BALTIMORE (WJZ/CBS NEWS) — Maryland Governor Larry Hogan said he learned yesterday along with the public about the mix-up at Baltimore’s Emergent BioSolutions plant weeks ago that reportedly ruined almost 15 million doses of the Johnson & Johnson vaccine.

“It was not mentioned by The White House on our Tuesday call. We at this point don’t know the exact impact that it’s going to have although we’ve been lead to believe by our federal partners that it’s not going to directly impact our allocations at least for the foreseeable future, and we’re hoping that is the case,” Hogan told reporters. “I don’t think it gives Baltimore a bad name. I mean obviously, there was some major screw-up at this plant with human error of some type.”

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The facility has yet to be approved by the Food and Drug Administration, and none of the vaccines manufactured here have been given to the general public.

“It was human error. The FDA is investigating this,” said Dr. Anthony Fauci, a senior adviser to the President. “All the doses that have been distributed to us—that have been administered—did not come from that plant so this is not related in any way to any of the J&J doses that people have already gotten.”

Fauci said, “You have checks and balances and the good news about this, despite the fact that it’s really quite unfortunate that about 15 million doses now are not going to be able to be used, but you do have checks and balances. …It did get picked up.”

Emergent makes the active ingredients for Johnson and Johnson and AstraZeneca vaccines at the Baltimore Bayview facility.

The New York Times was first to report that workers accidentally swapped materials for the two vaccines, and by the time quality control checks caught the error, millions of doses had already been spoiled.

 

Emergent told WJZ they will destroy the tainted vaccines and stressed they perform “rigorous quality checks.” The company said it was “confident” the FDA would approve vaccines manufactured at Bayview and “…The quality control systems worked as designed to detect and isolate this single batch.”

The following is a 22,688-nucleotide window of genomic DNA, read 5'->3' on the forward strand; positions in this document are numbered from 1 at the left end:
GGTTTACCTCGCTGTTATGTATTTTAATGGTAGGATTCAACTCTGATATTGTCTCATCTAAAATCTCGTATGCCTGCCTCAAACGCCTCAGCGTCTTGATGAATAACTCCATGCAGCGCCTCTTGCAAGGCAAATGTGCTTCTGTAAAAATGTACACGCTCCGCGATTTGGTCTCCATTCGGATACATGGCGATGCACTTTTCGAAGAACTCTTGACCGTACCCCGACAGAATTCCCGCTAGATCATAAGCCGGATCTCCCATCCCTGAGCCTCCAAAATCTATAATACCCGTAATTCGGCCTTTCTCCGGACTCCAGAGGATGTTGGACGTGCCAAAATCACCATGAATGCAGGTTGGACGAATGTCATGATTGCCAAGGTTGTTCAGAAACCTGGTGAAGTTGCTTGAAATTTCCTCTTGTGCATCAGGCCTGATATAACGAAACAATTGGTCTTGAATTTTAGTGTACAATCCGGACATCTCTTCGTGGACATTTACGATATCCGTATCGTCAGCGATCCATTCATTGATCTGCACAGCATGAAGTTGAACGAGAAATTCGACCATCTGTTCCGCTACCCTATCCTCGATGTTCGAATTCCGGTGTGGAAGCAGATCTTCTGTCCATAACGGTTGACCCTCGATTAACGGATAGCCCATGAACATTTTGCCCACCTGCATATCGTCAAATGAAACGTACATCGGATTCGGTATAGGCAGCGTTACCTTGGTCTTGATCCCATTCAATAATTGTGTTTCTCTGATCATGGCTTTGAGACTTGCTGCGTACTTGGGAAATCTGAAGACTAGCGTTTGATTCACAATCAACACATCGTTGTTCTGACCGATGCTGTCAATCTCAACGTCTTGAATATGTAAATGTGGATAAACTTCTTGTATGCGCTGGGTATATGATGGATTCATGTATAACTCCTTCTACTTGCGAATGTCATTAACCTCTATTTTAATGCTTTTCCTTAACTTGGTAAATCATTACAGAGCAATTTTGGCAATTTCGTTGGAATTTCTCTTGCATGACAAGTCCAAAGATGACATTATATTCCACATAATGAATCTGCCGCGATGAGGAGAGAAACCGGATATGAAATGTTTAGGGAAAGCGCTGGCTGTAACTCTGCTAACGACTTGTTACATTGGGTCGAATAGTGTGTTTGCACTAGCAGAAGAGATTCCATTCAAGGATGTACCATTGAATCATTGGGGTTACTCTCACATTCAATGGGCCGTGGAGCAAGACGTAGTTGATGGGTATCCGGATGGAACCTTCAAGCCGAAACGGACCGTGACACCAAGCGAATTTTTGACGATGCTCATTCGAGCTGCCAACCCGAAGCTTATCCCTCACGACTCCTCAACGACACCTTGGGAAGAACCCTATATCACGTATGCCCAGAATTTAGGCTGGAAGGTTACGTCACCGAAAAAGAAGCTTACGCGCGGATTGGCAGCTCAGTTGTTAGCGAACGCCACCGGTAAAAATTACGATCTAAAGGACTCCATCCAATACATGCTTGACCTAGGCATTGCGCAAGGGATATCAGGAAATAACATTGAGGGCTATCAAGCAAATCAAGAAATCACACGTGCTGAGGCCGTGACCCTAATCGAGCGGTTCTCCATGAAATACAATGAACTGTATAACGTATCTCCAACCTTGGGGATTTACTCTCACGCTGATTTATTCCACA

Here is Emergent’s full statement to WJZ:

“At Emergent, safety and quality are our top priorities. Our Bayview facility has been designed and validated to meet all current Good Manufacturing Practices. In addition, there are rigorous quality checks throughout our vaccine manufacturing processes, and through these checks a single batch of drug substance was identified that did not meet specifications and our rigorous quality standards. We isolated this batch and it will be disposed of properly. Importantly, the quality control systems worked as designed to detect and isolate this single batch. Discarding a batch of bulk drug substance, while disappointing, does occasionally happen during vaccine manufacturing, which is a complex and multi-step biological process. We continue to manufacture in support of our customers and the U.S. government, and we remain confident in our ability to meet the FDA requirements. We are very proud of the role the Emergent team is playing in support of the response to COVID-19 and look forward to continuing to do our part to help stem this pandemic.”

 

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Baltimore Mayor Brandon Scott received the Johnson & Johnson vaccine himself last month. He told WJZ Investigator Mike Hellgren he wants to make sure people know what happened at Emergent has not impacted any doses given to the public.

“It’s unfortunate. Any time you have humans involved in something, there’s going to be human error,” Mayor Scott said. “…As someone who actually received the Johnson & Johnson vaccine and knows that it’s safe, I’m just going to let people know that it is, and we’ve seen that they’re putting things in place to try to prevent things in the future.”

Baltimore City’s Health Commissioner Dr. Letitia Dzirasa told Hellgren she has received no indication that the incident will affect the city’s vaccine supply.